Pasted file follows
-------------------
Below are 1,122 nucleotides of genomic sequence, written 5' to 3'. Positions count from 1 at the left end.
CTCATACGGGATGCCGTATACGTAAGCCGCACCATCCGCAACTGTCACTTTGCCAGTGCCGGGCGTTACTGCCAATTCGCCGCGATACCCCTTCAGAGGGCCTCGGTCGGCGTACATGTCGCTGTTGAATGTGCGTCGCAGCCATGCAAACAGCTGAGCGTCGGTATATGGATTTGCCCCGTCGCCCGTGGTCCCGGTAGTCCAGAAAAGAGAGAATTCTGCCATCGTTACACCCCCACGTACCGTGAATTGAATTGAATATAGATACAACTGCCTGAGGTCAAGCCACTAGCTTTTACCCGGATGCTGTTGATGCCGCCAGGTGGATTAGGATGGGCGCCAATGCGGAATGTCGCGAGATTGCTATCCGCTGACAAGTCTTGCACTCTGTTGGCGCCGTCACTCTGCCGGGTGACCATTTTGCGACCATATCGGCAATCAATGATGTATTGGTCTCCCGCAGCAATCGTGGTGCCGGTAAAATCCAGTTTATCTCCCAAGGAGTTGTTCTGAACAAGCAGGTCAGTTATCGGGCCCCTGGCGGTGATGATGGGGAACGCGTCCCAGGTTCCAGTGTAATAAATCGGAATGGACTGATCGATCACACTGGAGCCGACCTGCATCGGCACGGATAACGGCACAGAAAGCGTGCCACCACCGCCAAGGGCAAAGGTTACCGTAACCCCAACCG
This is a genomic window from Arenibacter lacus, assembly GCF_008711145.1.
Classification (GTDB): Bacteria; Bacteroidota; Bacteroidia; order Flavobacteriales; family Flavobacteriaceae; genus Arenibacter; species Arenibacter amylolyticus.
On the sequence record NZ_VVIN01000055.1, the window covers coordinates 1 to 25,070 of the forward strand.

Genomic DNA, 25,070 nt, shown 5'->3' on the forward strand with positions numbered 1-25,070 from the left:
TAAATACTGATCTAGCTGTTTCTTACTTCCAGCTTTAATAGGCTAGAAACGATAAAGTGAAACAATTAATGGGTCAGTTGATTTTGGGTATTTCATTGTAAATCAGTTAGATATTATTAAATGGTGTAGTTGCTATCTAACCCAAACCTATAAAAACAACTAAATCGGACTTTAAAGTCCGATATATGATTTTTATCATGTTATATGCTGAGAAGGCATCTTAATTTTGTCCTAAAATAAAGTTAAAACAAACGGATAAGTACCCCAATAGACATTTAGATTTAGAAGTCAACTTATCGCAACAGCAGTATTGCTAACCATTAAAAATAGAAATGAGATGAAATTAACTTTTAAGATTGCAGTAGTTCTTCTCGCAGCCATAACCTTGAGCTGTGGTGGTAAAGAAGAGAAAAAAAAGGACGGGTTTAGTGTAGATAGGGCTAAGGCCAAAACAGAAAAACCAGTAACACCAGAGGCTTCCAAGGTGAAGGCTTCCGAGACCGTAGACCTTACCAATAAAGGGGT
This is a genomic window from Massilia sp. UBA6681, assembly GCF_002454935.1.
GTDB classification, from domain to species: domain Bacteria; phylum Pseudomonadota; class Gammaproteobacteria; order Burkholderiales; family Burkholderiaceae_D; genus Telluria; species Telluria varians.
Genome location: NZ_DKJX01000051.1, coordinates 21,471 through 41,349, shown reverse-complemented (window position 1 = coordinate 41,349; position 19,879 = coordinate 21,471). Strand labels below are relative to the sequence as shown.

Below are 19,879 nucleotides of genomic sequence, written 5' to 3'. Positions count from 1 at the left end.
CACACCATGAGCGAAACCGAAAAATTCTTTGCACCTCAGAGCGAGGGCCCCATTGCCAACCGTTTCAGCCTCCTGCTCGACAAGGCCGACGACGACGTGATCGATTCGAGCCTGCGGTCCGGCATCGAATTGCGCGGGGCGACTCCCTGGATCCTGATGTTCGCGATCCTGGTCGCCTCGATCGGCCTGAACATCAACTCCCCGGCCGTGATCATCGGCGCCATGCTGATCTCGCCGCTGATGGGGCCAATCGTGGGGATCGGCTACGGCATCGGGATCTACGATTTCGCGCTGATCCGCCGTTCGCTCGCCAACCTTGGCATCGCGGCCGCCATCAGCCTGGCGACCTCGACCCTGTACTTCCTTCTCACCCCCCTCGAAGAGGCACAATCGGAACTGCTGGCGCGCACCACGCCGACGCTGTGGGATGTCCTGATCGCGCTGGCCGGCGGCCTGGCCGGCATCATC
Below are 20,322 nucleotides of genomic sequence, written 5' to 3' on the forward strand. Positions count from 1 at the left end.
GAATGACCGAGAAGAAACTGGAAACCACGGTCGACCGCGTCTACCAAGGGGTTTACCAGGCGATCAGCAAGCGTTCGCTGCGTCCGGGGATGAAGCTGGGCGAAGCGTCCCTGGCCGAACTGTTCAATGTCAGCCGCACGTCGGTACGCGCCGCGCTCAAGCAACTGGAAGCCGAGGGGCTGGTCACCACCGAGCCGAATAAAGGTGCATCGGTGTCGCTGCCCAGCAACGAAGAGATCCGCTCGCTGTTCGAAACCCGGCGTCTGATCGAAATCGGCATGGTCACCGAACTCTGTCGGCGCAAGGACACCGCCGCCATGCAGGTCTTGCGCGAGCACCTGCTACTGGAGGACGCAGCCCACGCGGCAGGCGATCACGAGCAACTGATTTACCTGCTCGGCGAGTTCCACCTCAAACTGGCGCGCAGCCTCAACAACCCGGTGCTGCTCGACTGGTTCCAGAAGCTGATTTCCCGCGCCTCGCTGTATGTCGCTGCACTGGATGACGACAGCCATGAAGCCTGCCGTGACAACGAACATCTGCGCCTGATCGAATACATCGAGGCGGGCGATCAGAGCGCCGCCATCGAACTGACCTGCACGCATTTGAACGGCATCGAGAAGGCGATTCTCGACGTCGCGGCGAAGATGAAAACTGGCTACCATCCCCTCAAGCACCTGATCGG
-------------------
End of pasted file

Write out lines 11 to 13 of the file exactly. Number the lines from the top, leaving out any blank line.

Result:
Below are 19,879 nucleotides of genomic sequence, written 5' to 3'. Positions count from 1 at the left end.
CACACCATGAGCGAAACCGAAAAATTCTTTGCACCTCAGAGCGAGGGCCCCATTGCCAACCGTTTCAGCCTCCTGCTCGACAAGGCCGACGACGACGTGATCGATTCGAGCCTGCGGTCCGGCATCGAATTGCGCGGGGCGACTCCCTGGATCCTGATGTTCGCGATCCTGGTCGCCTCGATCGGCCTGAACATCAACTCCCCGGCCGTGATCATCGGCGCCATGCTGATCTCGCCGCTGATGGGGCCAATCGTGGGGATCGGCTACGGCATCGGGATCTACGATTTCGCGCTGATCCGCCGTTCGCTCGCCAACCTTGGCATCGCGGCCGCCATCAGCCTGGCGACCTCGACCCTGTACTTCCTTCTCACCCCCCTCGAAGAGGCACAATCGGAACTGCTGGCGCGCACCACGCCGACGCTGTGGGATGTCCTGATCGCGCTGGCCGGCGGCCTGGCCGGCATCATC
Below are 20,322 nucleotides of genomic sequence, written 5' to 3' on the forward strand. Positions count from 1 at the left end.